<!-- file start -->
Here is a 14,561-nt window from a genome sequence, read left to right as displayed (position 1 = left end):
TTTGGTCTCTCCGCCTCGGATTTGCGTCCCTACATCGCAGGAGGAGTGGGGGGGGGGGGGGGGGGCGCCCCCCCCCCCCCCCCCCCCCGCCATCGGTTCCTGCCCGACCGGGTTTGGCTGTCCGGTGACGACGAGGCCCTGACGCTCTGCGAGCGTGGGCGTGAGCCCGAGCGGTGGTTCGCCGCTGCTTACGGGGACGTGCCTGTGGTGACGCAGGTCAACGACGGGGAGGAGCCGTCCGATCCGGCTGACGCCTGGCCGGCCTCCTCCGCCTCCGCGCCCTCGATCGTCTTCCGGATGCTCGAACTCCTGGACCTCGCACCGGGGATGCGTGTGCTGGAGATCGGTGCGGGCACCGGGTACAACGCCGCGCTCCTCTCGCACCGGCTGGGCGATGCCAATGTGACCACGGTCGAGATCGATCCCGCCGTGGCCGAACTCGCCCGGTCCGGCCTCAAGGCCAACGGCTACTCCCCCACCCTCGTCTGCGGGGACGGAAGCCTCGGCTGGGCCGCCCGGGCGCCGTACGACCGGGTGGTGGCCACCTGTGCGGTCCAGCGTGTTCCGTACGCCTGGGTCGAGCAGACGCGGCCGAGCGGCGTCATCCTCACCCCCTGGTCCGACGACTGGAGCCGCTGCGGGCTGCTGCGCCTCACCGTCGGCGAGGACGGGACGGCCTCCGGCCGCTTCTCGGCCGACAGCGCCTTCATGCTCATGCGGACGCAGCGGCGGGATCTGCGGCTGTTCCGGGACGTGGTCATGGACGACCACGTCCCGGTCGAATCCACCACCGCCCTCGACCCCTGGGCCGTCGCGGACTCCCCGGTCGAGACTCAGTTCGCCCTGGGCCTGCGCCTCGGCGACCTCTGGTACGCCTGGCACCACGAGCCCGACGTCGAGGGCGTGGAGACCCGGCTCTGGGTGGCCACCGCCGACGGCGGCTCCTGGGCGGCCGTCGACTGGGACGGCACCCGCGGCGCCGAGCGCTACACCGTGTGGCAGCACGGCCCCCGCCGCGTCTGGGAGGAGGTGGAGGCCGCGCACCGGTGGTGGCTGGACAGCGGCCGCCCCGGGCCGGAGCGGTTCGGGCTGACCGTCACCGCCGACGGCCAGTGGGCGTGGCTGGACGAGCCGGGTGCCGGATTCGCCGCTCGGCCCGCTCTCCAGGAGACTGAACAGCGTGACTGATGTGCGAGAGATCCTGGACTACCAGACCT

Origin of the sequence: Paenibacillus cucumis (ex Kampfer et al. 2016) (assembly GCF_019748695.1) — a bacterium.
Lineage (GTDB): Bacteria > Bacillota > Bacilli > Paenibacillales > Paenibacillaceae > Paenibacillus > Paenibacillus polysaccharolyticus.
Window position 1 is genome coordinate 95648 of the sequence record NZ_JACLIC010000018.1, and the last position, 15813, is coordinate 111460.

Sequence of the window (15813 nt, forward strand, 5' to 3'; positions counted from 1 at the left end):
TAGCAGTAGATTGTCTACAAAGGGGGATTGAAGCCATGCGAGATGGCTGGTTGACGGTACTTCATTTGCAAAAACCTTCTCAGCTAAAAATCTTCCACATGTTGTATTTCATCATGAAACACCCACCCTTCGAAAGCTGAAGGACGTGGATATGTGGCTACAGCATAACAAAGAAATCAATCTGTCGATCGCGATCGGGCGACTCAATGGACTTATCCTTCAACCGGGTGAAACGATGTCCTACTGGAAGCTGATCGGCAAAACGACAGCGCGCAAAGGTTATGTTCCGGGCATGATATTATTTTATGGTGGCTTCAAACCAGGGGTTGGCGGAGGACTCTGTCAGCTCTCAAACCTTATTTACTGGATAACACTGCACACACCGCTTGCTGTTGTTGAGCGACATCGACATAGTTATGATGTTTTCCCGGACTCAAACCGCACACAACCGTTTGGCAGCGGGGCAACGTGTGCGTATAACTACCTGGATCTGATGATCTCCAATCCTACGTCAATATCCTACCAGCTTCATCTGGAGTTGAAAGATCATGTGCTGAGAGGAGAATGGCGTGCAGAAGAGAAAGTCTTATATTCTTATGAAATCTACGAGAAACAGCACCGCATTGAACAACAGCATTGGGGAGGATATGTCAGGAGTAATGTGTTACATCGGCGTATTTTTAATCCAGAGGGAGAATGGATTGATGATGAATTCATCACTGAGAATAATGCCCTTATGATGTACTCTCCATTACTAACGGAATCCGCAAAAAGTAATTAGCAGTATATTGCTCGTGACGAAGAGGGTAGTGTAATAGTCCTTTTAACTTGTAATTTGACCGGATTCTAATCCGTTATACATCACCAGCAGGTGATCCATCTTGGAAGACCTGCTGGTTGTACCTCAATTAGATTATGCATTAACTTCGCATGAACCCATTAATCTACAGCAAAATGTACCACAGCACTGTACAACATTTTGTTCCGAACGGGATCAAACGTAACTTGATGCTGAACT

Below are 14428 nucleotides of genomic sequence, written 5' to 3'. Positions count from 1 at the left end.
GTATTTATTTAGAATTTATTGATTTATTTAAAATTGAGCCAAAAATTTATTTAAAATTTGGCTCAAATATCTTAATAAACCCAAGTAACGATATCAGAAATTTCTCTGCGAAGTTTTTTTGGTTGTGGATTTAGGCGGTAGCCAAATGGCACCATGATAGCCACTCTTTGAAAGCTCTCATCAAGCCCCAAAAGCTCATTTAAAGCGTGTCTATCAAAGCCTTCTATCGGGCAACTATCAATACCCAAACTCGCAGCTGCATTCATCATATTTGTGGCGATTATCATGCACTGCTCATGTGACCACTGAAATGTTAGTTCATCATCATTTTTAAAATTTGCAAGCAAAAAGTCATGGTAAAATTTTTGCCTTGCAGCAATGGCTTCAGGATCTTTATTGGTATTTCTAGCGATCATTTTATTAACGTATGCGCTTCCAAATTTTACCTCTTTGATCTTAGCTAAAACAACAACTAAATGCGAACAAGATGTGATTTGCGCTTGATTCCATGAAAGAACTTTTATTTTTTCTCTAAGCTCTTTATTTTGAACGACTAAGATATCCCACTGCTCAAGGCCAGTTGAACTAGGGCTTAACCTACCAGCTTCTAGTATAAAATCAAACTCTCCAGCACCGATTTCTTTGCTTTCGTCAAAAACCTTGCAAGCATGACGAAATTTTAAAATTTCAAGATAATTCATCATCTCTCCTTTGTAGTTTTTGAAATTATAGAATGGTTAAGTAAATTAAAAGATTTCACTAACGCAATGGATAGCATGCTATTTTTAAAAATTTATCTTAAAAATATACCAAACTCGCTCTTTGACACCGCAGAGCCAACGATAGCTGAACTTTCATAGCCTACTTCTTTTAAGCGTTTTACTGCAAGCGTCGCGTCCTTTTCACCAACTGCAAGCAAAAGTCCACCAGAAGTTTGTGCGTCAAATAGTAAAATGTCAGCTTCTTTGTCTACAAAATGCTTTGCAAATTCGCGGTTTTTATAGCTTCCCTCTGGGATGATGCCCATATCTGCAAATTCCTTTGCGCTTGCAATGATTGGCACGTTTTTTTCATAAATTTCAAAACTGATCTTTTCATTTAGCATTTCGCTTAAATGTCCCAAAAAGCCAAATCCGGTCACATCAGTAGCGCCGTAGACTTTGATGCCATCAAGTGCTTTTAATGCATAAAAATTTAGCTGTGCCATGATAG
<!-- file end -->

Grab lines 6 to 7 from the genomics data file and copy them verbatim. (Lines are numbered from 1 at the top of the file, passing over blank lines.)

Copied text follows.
Sequence of the window (15813 nt, forward strand, 5' to 3'; positions counted from 1 at the left end):
TAGCAGTAGATTGTCTACAAAGGGGGATTGAAGCCATGCGAGATGGCTGGTTGACGGTACTTCATTTGCAAAAACCTTCTCAGCTAAAAATCTTCCACATGTTGTATTTCATCATGAAACACCCACCCTTCGAAAGCTGAAGGACGTGGATATGTGGCTACAGCATAACAAAGAAATCAATCTGTCGATCGCGATCGGGCGACTCAATGGACTTATCCTTCAACCGGGTGAAACGATGTCCTACTGGAAGCTGATCGGCAAAACGACAGCGCGCAAAGGTTATGTTCCGGGCATGATATTATTTTATGGTGGCTTCAAACCAGGGGTTGGCGGAGGACTCTGTCAGCTCTCAAACCTTATTTACTGGATAACACTGCACACACCGCTTGCTGTTGTTGAGCGACATCGACATAGTTATGATGTTTTCCCGGACTCAAACCGCACACAACCGTTTGGCAGCGGGGCAACGTGTGCGTATAACTACCTGGATCTGATGATCTCCAATCCTACGTCAATATCCTACCAGCTTCATCTGGAGTTGAAAGATCATGTGCTGAGAGGAGAATGGCGTGCAGAAGAGAAAGTCTTATATTCTTATGAAATCTACGAGAAACAGCACCGCATTGAACAACAGCATTGGGGAGGATATGTCAGGAGTAATGTGTTACATCGGCGTATTTTTAATCCAGAGGGAGAATGGATTGATGATGAATTCATCACTGAGAATAATGCCCTTATGATGTACTCTCCATTACTAACGGAATCCGCAAAAAGTAATTAGCAGTATATTGCTCGTGACGAAGAGGGTAGTGTAATAGTCCTTTTAACTTGTAATTTGACCGGATTCTAATCCGTTATACATCACCAGCAGGTGATCCATCTTGGAAGACCTGCTGGTTGTACCTCAATTAGATTATGCATTAACTTCGCATGAACCCATTAATCTACAGCAAAATGTACCACAGCACTGTACAACATTTTGTTCCGAACGGGATCAAACGTAACTTGATGCTGAACT